Help­ing hands from Govern­ment or bank of mum and dad

Yorkshire Post - Property - - PROPERTY - Franz Muelthaler

The amount you pay will de­pend on the value of the prop­erty you are buy­ing.

Up to £125,001 …Rate 0 per cent; £125,001 – £250,000 …Rate 1 per cent; £250,001 – £500,000 … Rate 3 per cent; £500,001 – £1,000.000 … Rate 4 per cent; £1,000,001 or more … Rate 5 per cent. With ef­fect from 24/03/2010 (Bud­get 2010), the Govern­ment in­tro­duced a scheme where first time buy­ers won’t have to pay stamp duty on prop­er­ties up to £250,000 be­fore 24/03/2012. How­ever with lenders re­luc­tant to pro­vide higher LTV mort­gages and the prob­lem of get­ting a large de­posit has meant the re­sults are nowhere near as ef­fec­tive as hoped.

Whilst Stamp Duty will not have a di­rect im­pact on what you can bor­row, it is some­thing that needs to be con­sid­ered as a cost. If you are strug­gling to get a de­posit to­gether and have to set aside some of your sav­ings for costs, this can have an im­pact on your Loan to Value as you may have less of a de­posit than you thought.

This cen­tres on a new build in­dem­nity scheme which will al­low buy­ers to se­cure loans on newly-built homes with just a 5 per cent de­posit – with the Govern­ment and house builders help­ing to pro­vide se­cu­rity for the loans.

Af­ford­able hous­ing providers will also get £1.8bn in fund­ing to de­velop new homes. The first £1bn of con­tracts have al­ready been con­firmed, putting the Govern­ment on track to de­liver up to 170,000 new af­ford­able homes across the UK over the next four years. For ex­ist­ing builds that have stalled due to eco­nomic con­di­tions, a £400m ‘Get Bri­tain Build­ing’ fund­ing pot will en­able house builders to restart con­struc­tion, cre­at­ing up to 16,000 new homes on sites that al­ready have plan­ning per­mis­sion too.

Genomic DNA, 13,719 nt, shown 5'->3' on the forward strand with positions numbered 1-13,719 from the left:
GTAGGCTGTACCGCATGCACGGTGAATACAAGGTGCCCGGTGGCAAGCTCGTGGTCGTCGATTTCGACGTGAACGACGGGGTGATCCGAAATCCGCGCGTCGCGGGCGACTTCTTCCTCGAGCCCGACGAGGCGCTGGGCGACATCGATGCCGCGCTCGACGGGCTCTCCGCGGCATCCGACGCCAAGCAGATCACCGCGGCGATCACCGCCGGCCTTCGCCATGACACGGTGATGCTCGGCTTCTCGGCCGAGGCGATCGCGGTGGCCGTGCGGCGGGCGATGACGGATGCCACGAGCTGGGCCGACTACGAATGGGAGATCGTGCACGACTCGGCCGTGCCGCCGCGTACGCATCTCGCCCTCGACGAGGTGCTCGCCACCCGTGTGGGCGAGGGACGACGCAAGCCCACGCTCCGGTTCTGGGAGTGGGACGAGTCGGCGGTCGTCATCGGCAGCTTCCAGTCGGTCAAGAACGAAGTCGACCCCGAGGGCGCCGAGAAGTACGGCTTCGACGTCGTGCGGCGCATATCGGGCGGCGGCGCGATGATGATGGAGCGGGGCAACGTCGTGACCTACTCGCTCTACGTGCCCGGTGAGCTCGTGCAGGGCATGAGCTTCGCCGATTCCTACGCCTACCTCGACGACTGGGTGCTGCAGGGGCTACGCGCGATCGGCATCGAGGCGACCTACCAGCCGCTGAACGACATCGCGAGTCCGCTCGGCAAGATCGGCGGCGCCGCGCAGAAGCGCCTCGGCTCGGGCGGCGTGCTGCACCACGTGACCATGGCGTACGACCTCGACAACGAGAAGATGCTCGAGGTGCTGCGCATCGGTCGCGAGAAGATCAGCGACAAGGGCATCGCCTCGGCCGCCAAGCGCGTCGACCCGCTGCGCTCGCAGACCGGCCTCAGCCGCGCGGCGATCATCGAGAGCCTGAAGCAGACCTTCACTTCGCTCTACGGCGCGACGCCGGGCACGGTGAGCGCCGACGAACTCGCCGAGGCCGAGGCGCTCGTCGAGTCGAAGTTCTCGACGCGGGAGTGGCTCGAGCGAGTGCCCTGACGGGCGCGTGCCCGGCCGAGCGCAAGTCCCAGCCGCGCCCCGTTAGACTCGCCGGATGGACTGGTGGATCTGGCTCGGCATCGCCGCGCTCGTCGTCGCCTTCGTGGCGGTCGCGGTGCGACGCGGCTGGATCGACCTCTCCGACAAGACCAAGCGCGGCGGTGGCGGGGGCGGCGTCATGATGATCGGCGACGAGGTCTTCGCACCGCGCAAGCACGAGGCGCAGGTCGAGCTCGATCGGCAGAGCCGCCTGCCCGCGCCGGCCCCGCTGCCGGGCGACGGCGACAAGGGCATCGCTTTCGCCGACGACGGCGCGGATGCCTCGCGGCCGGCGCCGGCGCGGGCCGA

Sup­port will also be of­fered to self–builders, with £30m additional fund­ing go­ing to sup­port pro­vi­sion of short–term project fi­nance on a re­payable ba­sis. How­ever the sourc­ing of these schemes and qual­i­fy­ing cri­te­ria can be very dif­fi­cult. So whilst ini­tia­tives are al­ways wel­come, the rules can be some­what less wel­com­ing.

It’s never been a bet­ter time to buy but iron­i­cally first–time buy­ers are rarely seen through es­tate agents doors with the UK hous­ing mar­ket hav­ing fallen to a three-year low.

But fi­nan­cial as­sis­tance from par­ents can be a big help and it doesn’t have to mean hand­ing over their life sav­ings!

A cash gift is nor­mally the most ob­vi­ous so­lu­tion but not nec­es­sar­ily the eas­i­est or pre­ferred op­tion for par­ents. There are op­tions that al­low par­ents to in­vest in a sav­ings ac­count with the mort­gage lender a sum of money equiv­a­lent to the de­posit re­quired. The lender then re­stricts any with­drawals from this ac­count un­til the first-time buy­ers can meet cer­tain cri­te­ria or can re–mort­gage to a dif­fer­ent lender at a later date. The par­ents get their money back and have helped se­cure own­er­ship of a prop­erty for their chil­dren.

An­other way is for a par­ent or par­ents to co–sign on a mort­gage ap­pli­ca­tion with their chil­dren, sim­i­lar to the per­cep­tion of a guar­an­tor. This will not re­quire any additional money for de­posit, thereby safe­guard­ing the par­ents own sav­ings, but does pro­vide additional se­cu­rity for the would–be lender.

There is of course qual­i­fy­ing cri­te­ria to be met for both the bor­rower and the par­ents, Dif­fer­ent lenders will have a dif­fer­ent ap­proach to this sce­nario and not ev­ery lender will of­fer this as an op­tion.

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